Flatting doesn’t have to be expensive. There are a number of ways you can set up a flat on a budget without losing out on quality and the occasional treat. To make sure that you get the best experience possible no matter what your income may be, we’ve brought together a few of our favourite tips and t

The best ways to escape the Kiwi Winter

The best ways to escape the Kiwi Winter

Escape the Kiwi winter – discovering the Pacific and Australia

Unless you’re really into skiing, winter in New Zealand isn’t really the most exciting time of year. It’s not cold enough for there to be pretty snow falling in the cities, but it’s still cold enough that you don’t want to spend time outside unless you have to. Instead of snow, we mostly get rain and wind. It’s certainly not terrible – but it does give you a good excuse to go somewhere sunny if you have the time and budge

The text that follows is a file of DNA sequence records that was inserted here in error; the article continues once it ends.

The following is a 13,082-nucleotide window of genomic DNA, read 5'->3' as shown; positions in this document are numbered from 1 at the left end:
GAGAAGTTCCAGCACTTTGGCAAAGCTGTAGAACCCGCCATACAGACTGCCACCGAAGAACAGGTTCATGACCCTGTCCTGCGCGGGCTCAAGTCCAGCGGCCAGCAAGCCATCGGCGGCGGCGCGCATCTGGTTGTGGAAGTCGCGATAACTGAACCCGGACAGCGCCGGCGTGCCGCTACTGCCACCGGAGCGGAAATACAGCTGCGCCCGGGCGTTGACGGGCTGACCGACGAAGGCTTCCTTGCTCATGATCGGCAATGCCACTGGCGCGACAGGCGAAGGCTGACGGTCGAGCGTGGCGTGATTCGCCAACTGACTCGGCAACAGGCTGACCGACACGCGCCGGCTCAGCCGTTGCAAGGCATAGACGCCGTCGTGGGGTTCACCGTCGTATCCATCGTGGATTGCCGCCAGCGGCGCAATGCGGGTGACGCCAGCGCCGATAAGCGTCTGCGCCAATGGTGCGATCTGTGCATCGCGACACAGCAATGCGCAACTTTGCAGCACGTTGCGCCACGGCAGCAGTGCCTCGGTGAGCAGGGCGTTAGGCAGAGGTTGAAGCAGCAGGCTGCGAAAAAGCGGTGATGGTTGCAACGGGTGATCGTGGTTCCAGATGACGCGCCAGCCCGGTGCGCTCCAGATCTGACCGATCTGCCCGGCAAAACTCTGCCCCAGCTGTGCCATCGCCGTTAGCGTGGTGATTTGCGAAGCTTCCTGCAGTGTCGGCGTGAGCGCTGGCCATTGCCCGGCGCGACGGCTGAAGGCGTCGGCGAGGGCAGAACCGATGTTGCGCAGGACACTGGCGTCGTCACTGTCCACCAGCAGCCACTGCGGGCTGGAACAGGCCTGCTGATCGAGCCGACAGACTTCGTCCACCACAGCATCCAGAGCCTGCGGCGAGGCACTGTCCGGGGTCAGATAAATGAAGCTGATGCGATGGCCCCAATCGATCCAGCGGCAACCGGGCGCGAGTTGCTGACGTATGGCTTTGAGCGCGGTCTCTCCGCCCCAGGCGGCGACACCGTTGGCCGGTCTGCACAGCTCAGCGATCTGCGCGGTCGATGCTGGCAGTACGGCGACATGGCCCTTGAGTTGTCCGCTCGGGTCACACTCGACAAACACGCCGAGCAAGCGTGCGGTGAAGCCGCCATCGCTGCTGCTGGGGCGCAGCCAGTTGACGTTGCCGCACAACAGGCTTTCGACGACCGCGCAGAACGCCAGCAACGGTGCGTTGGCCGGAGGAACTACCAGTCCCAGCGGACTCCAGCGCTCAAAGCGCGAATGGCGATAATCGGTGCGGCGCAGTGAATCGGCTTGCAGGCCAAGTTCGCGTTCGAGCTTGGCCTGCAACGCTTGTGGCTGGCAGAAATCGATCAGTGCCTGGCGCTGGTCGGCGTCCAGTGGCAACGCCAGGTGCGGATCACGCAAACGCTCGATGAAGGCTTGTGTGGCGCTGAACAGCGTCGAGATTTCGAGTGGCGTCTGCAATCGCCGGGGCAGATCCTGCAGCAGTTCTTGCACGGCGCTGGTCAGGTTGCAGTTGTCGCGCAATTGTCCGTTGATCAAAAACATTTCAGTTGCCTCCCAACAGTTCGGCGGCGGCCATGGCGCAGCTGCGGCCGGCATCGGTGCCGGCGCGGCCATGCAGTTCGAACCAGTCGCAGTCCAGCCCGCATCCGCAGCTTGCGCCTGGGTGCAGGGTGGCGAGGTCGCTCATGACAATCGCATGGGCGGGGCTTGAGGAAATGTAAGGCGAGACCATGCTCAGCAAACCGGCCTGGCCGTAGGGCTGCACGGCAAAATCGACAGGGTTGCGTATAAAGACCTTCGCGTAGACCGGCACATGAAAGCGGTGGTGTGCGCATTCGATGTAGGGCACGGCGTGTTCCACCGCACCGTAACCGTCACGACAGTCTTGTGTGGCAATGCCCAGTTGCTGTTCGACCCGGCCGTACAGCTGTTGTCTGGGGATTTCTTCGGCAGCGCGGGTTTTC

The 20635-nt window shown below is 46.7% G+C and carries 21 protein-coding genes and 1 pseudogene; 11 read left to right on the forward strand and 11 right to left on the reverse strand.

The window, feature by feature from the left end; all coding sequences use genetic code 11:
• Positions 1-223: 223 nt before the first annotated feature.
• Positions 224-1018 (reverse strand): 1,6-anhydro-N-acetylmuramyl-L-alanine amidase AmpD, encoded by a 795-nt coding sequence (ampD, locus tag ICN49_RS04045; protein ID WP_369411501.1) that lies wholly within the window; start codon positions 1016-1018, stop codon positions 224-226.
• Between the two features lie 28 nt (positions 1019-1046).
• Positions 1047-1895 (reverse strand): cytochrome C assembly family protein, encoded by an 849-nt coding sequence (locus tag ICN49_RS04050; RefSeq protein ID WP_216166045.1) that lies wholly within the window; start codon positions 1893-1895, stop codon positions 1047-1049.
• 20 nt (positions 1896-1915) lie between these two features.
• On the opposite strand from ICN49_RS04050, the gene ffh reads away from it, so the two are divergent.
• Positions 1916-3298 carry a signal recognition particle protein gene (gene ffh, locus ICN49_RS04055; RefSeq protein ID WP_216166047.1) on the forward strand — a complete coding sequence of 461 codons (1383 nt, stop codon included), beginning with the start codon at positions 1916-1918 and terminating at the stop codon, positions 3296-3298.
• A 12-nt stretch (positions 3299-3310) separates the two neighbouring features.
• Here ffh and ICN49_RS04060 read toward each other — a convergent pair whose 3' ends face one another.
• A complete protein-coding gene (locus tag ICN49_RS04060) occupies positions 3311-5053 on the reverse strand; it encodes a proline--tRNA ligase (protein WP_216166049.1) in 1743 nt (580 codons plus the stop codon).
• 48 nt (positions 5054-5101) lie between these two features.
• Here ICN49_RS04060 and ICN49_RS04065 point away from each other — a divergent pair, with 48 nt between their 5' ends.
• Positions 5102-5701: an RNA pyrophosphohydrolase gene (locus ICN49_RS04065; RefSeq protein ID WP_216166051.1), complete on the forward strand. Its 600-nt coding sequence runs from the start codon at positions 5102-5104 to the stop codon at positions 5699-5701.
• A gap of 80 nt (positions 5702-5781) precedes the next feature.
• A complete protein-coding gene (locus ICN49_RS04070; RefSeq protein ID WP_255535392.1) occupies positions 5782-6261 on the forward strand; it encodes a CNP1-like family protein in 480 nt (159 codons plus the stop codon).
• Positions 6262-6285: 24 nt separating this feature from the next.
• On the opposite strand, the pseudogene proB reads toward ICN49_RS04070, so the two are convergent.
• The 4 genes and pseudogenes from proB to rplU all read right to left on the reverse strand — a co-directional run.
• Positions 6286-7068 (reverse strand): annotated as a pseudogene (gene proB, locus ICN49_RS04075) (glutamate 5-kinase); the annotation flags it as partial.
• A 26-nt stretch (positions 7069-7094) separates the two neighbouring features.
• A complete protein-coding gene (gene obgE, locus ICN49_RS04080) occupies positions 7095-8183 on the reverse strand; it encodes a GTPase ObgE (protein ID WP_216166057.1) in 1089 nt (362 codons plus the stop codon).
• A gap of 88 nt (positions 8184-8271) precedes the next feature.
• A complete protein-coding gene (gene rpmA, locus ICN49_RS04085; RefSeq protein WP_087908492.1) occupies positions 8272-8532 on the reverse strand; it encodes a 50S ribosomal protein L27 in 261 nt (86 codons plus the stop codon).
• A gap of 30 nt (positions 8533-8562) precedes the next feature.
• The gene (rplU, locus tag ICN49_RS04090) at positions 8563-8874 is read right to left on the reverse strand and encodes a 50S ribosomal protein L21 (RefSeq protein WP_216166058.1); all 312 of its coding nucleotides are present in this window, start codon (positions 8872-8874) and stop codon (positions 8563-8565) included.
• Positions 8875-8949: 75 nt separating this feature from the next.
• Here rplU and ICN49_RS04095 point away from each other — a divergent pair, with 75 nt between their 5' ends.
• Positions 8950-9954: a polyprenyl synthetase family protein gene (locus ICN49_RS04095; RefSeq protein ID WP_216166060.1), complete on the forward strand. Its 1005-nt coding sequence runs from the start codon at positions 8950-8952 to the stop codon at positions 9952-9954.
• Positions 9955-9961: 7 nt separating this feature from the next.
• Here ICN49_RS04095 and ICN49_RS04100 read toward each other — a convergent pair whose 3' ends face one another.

Finding Hidden Gems

Keeping Safe and Healthy

Keeping Safe and Healthy

Looking after yourself when you’re caught up in your new life

Knowing how best to look after your health and look out for your safety is key to travelling with peace of mind.

No matter where you go in the world, someone will tell you to keep safe and often there’s a good reason for it. When travelling or moving somewhere new it can be tempting to step outside of your comfort zone and give everything a go. While this is a great attitude it’s important to explore your new surrou

How to make friends

How to make friends

How to make new friends while you’re studying abroad